Marilyn graces the cover of a new book, Hollywood’s Second Sex: The Treatment of Women in the Film Industry, 1900-1999. Dublin-based author Aubrey Malone has previously written books on Tony Curtis, movie censorship, and the early days of Fox Film Corporation.
“‘Women stars in Hollywood were invariably in one of two categories,’ said director Otto Preminger. ‘One group was made up of women who were exploited by men, and the other, much smaller group was composed of women who survived by acting like men.’ Beginning with silent film vamp Theda Bara and continuing with icons like Greta Garbo, Marilyn Monroe and Raquel Welch, this study of film industry misogyny describes how female stars were maltreated by a sexist studio system–until women like Katharine Hepburn and Bette Davis fought for parity. The careers of Doris Day, Brigitte Bardot, Carole Landis, Francis Farmer, Dorothy Dandridge, Inger Stevens and many others are examined, along with more recent actresses like Demi Moore and Sharon Stone. Women who worked behind the scenes, writing screenplays, producing and directing without due credit, are also covered.”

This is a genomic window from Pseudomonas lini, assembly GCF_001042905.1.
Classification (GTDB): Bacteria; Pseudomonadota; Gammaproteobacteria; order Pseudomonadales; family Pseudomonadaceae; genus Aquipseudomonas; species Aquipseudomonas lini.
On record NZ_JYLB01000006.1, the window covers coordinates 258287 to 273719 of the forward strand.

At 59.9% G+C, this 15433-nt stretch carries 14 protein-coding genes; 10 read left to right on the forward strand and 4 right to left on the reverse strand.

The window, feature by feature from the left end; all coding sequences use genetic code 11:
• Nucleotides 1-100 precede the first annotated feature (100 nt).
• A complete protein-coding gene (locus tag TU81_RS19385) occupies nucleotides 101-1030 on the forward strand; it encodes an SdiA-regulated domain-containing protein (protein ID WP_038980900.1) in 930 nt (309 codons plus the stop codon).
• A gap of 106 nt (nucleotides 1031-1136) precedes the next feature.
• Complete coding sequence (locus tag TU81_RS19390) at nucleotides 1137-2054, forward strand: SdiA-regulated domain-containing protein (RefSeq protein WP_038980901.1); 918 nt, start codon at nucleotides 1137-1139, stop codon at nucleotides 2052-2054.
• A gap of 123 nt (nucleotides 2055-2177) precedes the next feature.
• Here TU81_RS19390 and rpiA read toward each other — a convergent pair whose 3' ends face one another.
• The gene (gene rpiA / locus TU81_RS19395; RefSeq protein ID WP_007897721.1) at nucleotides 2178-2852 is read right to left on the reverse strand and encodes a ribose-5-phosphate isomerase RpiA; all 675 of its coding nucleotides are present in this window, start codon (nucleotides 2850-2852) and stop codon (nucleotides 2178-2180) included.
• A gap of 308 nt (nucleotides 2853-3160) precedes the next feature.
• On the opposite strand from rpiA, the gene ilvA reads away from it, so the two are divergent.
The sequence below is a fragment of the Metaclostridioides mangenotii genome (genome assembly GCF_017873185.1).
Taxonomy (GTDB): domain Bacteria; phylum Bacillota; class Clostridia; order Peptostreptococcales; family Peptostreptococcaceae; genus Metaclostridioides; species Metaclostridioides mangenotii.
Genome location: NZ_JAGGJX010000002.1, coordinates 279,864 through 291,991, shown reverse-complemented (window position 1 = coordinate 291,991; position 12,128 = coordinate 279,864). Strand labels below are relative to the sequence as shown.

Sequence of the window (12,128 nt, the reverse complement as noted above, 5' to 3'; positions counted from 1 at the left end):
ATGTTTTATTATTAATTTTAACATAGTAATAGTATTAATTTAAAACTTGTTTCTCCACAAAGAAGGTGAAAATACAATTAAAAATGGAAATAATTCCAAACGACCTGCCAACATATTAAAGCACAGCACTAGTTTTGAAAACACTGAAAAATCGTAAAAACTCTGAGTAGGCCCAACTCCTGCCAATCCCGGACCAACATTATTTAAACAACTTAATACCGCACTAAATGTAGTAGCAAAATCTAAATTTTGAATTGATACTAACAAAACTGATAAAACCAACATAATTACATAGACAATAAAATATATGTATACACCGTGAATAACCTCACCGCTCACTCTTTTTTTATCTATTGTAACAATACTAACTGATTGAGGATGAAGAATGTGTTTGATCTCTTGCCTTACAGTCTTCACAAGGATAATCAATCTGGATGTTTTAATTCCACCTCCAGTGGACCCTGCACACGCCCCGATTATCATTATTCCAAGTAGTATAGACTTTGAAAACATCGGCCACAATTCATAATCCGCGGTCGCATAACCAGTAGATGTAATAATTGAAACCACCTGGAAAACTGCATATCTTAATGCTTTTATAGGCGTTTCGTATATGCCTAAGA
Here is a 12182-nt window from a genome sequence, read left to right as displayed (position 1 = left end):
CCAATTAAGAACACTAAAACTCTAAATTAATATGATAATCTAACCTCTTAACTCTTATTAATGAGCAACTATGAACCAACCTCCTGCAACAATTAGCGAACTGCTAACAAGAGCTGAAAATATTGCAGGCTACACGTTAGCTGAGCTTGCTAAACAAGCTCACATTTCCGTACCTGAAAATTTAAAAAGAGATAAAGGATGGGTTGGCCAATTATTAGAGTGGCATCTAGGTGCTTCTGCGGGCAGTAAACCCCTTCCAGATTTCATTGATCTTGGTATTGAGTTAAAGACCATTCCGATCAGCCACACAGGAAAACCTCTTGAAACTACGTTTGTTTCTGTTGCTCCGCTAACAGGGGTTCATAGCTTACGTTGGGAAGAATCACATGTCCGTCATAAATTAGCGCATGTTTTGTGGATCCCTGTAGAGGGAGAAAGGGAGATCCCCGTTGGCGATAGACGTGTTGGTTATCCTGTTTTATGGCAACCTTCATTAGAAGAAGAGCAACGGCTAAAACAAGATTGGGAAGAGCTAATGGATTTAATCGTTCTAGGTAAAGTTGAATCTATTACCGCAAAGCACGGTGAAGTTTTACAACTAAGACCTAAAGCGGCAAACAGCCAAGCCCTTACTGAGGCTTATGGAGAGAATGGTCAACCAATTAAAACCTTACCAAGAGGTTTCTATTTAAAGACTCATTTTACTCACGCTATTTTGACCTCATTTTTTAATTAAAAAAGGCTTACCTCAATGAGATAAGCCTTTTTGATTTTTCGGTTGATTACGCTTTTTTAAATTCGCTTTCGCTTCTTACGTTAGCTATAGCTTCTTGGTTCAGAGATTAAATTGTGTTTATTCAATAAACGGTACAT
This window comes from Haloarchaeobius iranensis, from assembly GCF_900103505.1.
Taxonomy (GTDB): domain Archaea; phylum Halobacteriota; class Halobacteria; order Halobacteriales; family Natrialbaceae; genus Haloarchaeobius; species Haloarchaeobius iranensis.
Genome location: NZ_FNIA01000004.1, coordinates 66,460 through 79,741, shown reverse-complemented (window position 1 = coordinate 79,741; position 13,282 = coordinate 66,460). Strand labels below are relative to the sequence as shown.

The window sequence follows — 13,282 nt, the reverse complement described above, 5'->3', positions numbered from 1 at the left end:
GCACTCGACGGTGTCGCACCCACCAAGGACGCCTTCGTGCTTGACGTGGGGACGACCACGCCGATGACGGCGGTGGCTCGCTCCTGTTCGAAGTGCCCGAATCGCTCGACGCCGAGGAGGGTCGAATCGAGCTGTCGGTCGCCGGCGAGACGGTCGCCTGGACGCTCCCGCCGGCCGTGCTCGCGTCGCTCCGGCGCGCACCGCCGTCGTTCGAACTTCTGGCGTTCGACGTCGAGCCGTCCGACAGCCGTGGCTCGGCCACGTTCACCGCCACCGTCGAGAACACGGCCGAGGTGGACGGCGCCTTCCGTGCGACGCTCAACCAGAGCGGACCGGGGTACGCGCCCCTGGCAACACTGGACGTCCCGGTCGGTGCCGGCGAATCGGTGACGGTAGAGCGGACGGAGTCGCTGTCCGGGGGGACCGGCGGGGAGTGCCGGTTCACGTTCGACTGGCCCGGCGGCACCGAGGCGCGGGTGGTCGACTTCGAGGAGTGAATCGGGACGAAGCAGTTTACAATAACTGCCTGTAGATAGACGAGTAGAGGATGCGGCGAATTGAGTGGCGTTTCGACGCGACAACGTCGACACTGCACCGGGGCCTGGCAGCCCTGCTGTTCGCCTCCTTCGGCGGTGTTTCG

Hollywood’s Second Sex is published by McFarland, and as with their previous titles – including Les Harding’s They Knew Marilyn Monroe and Michelle Vogel’s MM: Her Life, Her Films – it has an intriguing premise, but a rather hefty cover price.
In another recent academic release, Palgrave’s Sex and Film: The Erotic in British, American and World Cinema, author Barry Forshaw also references Marilyn. The cover photo depicts Marlene Dietrich in a sultry pose, and reminds us of how the Blonde Venus star’s heady glamour influenced later sex symbols, including MM.
“Marilyn Monroe was virtually a living refutation of the censor’s anti-sex ethos. Her elemental carnality simply refused to be cossetted within the constraints of the day, even though such Monroe vehicles as Billy Wilder’s The Seven Year Itch tended to be rejigged for the cinema … But it is somewhat limiting to consider Monroe as simply a sex symbol; so iconic and all-pervading is her presence that she might be said to represent the medium itself, albeit in a self-parodying form. That knowing burlesque of her own image is to be seen in such movies as Howard Hawks’ Gentlemen Prefer Blondes (1953.) What’s more, for modern viewers there are overtones of the tragic … but even had Monroe been able to grow old and pile on the weight – as her British opposite number Diana Dors did, the latter becoming a respected character actress – there is little doubt that she would have continued to embody a particular image of female sexuality in the cinema.”